Judges rule on proper test for negligence

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The Independent Online
MISTAKES made by people while carrying out their professional duties are less likely to end in prosecution for manslaughter as a result of a Court of Appeal decision yesterday, writes Ngaio Crequer.

Lord Taylor, Lord Chief Justice, Mr Justice Henry and Mr Justice Blofeld, examined the question of gross negligence when applied to professional duties. At issue was whether gross negligence could lead to manslaughter charges.

The judges considered three appeals against convictions for manslaughter. Two concerned doctors who administered treatment and the third an electrician who wired up a central heating system.

They allowed appeals by Dr Michael Prentice and Dr Barry Sullman against their conviction for manslaughter in November 1991, after a 16-year-old leukaemia patient died when given a wrong injection.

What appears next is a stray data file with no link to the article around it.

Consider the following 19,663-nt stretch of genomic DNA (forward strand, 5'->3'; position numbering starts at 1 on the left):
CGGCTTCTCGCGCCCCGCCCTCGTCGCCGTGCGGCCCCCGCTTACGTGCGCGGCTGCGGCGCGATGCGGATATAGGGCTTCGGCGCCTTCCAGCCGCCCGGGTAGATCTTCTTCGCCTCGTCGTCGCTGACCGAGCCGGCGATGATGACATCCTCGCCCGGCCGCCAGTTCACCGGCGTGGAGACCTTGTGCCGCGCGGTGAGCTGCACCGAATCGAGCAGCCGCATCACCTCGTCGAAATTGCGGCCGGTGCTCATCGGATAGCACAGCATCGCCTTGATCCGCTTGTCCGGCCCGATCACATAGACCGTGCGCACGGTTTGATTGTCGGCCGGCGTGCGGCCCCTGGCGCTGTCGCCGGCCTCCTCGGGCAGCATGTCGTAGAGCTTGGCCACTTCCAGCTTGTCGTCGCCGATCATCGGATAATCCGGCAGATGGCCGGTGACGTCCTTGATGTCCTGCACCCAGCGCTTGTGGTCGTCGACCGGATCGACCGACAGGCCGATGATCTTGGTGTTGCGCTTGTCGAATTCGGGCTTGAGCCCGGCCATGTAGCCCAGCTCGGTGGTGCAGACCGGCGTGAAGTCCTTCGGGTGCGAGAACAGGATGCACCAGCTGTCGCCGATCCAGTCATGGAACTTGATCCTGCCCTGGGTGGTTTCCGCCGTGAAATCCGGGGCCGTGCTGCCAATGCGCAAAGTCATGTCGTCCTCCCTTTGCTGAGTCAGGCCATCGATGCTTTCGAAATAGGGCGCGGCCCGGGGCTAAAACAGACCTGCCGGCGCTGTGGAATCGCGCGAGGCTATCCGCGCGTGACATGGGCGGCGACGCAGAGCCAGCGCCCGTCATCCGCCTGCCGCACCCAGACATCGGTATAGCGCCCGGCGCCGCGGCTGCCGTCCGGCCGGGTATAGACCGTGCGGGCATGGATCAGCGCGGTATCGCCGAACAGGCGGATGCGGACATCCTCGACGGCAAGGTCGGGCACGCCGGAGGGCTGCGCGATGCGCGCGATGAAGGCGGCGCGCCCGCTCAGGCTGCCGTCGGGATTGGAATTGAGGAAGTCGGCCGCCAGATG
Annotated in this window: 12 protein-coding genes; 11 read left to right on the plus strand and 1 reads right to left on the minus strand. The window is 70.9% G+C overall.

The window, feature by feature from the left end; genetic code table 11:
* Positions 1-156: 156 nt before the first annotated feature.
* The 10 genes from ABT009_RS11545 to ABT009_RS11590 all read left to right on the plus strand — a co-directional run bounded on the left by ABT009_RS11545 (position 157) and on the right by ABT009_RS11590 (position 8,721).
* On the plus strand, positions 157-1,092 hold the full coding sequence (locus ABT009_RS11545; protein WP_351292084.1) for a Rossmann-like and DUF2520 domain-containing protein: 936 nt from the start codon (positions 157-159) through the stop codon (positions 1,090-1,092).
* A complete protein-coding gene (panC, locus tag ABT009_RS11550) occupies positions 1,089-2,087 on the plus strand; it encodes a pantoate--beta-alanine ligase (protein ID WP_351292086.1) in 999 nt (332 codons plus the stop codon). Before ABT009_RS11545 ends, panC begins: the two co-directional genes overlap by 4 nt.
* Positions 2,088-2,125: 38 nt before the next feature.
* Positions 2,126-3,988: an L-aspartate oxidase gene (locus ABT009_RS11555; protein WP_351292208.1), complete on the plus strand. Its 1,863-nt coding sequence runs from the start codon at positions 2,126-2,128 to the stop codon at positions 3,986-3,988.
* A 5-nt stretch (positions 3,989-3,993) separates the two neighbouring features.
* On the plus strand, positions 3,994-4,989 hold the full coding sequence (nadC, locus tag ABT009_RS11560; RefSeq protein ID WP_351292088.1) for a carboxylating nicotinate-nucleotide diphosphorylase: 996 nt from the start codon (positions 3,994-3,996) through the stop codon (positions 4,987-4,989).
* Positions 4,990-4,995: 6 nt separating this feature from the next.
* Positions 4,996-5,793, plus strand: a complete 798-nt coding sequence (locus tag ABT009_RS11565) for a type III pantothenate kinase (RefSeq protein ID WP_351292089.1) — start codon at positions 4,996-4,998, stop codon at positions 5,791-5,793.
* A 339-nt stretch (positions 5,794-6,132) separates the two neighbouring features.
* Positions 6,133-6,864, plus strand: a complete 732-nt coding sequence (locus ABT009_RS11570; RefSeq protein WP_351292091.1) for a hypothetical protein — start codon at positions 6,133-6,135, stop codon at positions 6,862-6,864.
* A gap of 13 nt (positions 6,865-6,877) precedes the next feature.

They also allowed an appeal by Stephen Holloway, an electrician convicted in 1990 after a man was electrocuted in a house where he had been working. But the judges dismissed an appeal by Dr John Adomako, convicted in 1990 after the death of a patient being treated for an eye operation.

The court said the proper test was now one of gross negligence. Judges should direct juries to consider: indifference to an obvious risk of injury to health; foresight of the risk; and inattention or failure to avert a serious risk beyond 'mere advertence'.

Law report, page 26

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